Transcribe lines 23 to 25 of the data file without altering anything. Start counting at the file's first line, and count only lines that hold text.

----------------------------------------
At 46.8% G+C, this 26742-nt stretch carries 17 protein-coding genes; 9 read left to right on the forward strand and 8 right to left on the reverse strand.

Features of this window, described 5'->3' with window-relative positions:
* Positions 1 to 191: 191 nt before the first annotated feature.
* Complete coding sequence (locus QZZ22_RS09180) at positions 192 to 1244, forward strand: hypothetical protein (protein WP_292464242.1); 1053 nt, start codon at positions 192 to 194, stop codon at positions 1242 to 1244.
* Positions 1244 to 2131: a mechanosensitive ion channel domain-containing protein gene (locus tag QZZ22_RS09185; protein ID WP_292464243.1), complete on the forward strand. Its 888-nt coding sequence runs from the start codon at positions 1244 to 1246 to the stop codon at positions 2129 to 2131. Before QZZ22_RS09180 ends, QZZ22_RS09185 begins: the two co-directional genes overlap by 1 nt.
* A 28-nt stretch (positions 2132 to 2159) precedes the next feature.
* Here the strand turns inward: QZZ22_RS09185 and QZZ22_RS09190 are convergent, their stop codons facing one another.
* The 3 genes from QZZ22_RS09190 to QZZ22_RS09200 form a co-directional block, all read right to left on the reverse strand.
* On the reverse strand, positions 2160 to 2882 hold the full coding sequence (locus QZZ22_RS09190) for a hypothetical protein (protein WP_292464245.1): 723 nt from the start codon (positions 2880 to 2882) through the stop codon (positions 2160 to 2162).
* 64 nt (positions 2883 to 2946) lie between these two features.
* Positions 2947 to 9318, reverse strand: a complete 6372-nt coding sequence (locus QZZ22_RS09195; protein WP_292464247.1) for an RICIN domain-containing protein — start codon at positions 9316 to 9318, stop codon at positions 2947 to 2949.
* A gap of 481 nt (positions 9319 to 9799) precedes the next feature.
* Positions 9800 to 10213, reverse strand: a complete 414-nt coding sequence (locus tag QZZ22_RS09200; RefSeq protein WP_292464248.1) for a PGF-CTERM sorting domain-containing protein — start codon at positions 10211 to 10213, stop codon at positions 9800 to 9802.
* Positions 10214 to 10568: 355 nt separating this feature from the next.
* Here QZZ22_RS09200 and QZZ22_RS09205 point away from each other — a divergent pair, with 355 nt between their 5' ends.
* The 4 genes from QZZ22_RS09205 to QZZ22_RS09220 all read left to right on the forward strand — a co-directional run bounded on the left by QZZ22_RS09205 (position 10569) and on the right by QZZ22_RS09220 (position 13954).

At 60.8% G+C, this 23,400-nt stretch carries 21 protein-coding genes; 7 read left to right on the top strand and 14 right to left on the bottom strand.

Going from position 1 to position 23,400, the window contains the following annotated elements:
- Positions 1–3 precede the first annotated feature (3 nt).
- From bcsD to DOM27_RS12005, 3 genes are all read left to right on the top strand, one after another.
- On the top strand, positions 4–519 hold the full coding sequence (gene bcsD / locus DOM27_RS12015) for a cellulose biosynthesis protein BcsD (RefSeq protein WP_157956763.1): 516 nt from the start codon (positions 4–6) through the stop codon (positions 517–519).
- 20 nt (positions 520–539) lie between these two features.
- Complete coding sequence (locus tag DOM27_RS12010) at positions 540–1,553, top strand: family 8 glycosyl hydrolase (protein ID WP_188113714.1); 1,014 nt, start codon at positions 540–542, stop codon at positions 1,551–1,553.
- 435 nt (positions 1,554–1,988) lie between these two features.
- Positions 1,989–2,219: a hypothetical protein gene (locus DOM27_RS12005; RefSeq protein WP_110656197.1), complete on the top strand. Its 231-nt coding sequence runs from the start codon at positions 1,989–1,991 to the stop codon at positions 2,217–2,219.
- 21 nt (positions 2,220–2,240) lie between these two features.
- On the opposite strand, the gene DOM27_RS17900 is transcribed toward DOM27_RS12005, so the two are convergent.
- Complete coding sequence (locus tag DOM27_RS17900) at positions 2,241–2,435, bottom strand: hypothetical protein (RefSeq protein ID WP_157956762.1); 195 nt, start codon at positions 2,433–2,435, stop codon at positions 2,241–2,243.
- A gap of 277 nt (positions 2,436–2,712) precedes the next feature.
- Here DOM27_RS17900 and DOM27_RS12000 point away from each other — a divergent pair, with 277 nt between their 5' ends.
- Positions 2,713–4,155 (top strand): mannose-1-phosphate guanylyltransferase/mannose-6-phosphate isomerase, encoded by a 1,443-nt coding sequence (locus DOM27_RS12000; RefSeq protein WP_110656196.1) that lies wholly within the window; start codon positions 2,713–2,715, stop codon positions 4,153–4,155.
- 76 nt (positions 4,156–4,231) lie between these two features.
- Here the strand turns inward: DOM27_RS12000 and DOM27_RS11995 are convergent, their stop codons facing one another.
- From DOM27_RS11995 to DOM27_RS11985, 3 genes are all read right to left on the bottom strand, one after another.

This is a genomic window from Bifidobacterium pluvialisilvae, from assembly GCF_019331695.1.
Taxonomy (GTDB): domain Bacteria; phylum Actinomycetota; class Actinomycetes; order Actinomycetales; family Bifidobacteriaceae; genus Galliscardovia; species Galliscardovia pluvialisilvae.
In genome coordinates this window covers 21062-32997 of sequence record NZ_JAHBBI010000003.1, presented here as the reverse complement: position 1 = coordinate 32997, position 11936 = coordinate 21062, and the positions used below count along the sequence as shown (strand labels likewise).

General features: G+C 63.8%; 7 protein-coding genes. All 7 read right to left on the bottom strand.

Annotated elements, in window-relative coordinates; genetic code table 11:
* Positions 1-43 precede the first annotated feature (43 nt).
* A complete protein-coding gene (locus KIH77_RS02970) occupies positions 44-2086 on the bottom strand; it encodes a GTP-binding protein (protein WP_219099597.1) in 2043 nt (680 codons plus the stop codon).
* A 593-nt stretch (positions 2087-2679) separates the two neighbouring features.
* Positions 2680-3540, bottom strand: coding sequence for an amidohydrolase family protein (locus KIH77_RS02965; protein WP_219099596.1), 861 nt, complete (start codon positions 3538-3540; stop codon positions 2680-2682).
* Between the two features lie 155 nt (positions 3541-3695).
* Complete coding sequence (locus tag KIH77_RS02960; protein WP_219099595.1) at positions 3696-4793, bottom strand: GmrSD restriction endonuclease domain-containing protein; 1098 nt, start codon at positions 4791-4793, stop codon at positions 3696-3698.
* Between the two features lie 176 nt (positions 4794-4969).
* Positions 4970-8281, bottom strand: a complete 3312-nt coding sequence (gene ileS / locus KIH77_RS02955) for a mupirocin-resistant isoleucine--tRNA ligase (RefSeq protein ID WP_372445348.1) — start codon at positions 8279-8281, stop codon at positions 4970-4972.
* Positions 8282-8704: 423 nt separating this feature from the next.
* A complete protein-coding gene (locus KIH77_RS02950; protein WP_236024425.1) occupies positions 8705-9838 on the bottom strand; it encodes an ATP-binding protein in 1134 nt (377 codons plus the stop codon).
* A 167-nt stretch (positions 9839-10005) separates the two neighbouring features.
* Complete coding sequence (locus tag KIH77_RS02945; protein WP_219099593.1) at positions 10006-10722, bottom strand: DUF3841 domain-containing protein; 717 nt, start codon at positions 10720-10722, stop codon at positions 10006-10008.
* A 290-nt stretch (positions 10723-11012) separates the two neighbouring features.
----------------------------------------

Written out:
- Complete coding sequence (locus tag DOM27_RS12010) at positions 540–1,553, top strand: family 8 glycosyl hydrolase (protein ID WP_188113714.1); 1,014 nt, start codon at positions 540–542, stop codon at positions 1,551–1,553.
- 435 nt (positions 1,554–1,988) lie between these two features.
- Positions 1,989–2,219: a hypothetical protein gene (locus DOM27_RS12005; RefSeq protein WP_110656197.1), complete on the top strand. Its 231-nt coding sequence runs from the start codon at positions 1,989–1,991 to the stop codon at positions 2,217–2,219.